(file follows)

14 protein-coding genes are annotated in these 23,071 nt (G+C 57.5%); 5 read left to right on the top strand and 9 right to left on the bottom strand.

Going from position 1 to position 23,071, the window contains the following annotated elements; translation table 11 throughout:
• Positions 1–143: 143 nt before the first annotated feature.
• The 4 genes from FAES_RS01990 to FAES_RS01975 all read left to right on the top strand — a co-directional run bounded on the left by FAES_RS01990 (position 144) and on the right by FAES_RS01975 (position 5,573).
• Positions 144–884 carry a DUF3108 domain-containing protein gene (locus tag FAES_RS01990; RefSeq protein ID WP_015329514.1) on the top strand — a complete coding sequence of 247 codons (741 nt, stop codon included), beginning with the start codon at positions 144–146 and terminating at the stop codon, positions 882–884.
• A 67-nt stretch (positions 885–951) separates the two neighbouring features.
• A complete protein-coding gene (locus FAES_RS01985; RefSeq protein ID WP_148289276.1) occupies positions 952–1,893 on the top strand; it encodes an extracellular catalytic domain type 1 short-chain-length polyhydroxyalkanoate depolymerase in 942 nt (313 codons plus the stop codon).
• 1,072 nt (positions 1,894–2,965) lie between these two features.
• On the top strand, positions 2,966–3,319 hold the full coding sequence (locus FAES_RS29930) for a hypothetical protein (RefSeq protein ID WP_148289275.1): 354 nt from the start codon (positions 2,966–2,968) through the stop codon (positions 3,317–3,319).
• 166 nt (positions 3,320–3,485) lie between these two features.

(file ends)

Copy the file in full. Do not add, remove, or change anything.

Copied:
14 protein-coding genes are annotated in these 23,071 nt (G+C 57.5%); 5 read left to right on the top strand and 9 right to left on the bottom strand.

Going from position 1 to position 23,071, the window contains the following annotated elements; translation table 11 throughout:
• Positions 1–143: 143 nt before the first annotated feature.
• The 4 genes from FAES_RS01990 to FAES_RS01975 all read left to right on the top strand — a co-directional run bounded on the left by FAES_RS01990 (position 144) and on the right by FAES_RS01975 (position 5,573).
• Positions 144–884 carry a DUF3108 domain-containing protein gene (locus tag FAES_RS01990; RefSeq protein ID WP_015329514.1) on the top strand — a complete coding sequence of 247 codons (741 nt, stop codon included), beginning with the start codon at positions 144–146 and terminating at the stop codon, positions 882–884.
• A 67-nt stretch (positions 885–951) separates the two neighbouring features.
• A complete protein-coding gene (locus FAES_RS01985; RefSeq protein ID WP_148289276.1) occupies positions 952–1,893 on the top strand; it encodes an extracellular catalytic domain type 1 short-chain-length polyhydroxyalkanoate depolymerase in 942 nt (313 codons plus the stop codon).
• 1,072 nt (positions 1,894–2,965) lie between these two features.
• On the top strand, positions 2,966–3,319 hold the full coding sequence (locus FAES_RS29930) for a hypothetical protein (RefSeq protein ID WP_148289275.1): 354 nt from the start codon (positions 2,966–2,968) through the stop codon (positions 3,317–3,319).
• 166 nt (positions 3,320–3,485) lie between these two features.